The SKA (Square Kilometer Array) Observatory, meaning a multibillion-dollar radio telescope, is moving into its construction phase. There are so many questions left unanswered about the Universe, and the upcoming mega-array is expected to uncover some precious mysteries about the stars and our place among them.
However, there’s a catch here, as it usually goes in life. Scientists are trying to figure out how to deal with satellite mega-constellations, as these could pose a threat, as a new article from spacenews.com suggests.
Philip Diamond, who is director general of the Square Kilometer Array (SKA) Observatory, declared as cited by spacenews.com:
We radio astronomers have been used to dealing with the interference from satellites and aircraft systems,
What the megaconstellations do is that they change the game for us.
Many satellites will be operating on frequencies that SKA-Mid is tuned to observe. Diamond also says that the SKA was in discussions with satellite operators for mitigation measures that could limit the impact on the SKA telescopes. However, no specific measures were elaborated.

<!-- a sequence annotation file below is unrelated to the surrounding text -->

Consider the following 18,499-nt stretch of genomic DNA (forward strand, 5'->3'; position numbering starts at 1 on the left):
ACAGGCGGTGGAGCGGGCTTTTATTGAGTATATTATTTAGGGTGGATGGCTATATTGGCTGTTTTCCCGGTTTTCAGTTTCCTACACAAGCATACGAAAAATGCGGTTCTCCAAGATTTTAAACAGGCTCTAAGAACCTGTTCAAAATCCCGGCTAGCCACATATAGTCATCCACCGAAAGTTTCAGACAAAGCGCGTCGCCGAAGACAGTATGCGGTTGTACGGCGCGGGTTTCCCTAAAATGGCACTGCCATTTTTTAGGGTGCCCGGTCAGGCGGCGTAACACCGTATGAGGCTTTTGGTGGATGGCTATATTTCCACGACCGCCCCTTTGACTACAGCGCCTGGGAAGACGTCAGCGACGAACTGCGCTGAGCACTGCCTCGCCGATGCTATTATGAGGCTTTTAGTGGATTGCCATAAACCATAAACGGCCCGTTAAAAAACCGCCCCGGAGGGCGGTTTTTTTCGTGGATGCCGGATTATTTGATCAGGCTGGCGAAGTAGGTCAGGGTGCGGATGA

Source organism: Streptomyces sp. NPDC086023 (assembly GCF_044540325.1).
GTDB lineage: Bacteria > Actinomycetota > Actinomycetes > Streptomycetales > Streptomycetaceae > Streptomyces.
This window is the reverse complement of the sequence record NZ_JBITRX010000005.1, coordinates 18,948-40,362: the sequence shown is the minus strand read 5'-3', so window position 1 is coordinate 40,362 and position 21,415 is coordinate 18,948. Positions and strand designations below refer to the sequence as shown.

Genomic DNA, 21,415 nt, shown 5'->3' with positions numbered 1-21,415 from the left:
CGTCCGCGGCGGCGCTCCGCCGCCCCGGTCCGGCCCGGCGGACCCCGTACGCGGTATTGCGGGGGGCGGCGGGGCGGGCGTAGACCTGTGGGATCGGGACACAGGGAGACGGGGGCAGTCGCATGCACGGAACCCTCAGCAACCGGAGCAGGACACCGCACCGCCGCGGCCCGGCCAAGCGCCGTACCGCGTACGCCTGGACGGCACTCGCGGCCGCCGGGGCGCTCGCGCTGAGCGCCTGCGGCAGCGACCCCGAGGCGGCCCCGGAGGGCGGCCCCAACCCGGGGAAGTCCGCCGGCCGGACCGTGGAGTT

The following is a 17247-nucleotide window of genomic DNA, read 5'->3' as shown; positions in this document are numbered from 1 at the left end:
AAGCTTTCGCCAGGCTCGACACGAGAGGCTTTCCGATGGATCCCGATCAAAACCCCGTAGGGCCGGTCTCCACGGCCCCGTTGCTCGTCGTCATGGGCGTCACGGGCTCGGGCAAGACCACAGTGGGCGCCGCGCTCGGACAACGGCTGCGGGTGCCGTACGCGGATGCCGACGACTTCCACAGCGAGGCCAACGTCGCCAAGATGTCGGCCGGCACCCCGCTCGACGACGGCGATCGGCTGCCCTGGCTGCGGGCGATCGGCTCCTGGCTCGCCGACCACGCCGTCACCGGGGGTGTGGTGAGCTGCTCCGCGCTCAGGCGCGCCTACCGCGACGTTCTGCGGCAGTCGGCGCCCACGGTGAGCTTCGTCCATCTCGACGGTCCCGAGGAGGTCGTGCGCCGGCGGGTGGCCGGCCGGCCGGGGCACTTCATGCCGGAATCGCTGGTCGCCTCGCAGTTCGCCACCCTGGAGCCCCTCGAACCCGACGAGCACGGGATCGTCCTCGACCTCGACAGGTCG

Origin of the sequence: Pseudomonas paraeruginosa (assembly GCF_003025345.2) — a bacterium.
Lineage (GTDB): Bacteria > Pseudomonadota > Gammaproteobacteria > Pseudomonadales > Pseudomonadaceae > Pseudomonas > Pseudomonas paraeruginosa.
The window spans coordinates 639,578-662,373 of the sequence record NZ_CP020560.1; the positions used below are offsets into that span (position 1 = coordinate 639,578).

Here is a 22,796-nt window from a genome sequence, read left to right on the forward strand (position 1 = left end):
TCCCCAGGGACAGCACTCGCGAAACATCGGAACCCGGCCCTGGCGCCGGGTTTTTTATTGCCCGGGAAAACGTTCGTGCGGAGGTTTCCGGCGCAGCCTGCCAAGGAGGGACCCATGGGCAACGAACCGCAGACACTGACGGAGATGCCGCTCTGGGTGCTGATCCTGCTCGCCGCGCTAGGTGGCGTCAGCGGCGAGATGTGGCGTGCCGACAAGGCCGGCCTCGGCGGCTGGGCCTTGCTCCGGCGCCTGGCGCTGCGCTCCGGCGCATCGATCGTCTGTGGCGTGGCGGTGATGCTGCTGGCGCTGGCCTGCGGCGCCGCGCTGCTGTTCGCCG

According to Federico Di Vruno, who is the spectrum manager of the SKA Observatory, “flagging and excision” technologies were developed by the observatory for identifying radio-frequency interference by satellites. The spectrum manager warned that even if the problem can be handled with the constellations, the future systems would only make the problem bigger. That includes the Chinese Guowang constellation that could have about 13,000 satellites.
As you perhaps already guessed, the term “SKA” from the upcoming radio telescope’s moniker practically says an important thing about the array’s purpose: the telescope itself will be built across large distances — one square kilometre, to be precise.
Feel free to check out our previous article about the SKA Observatory following this link.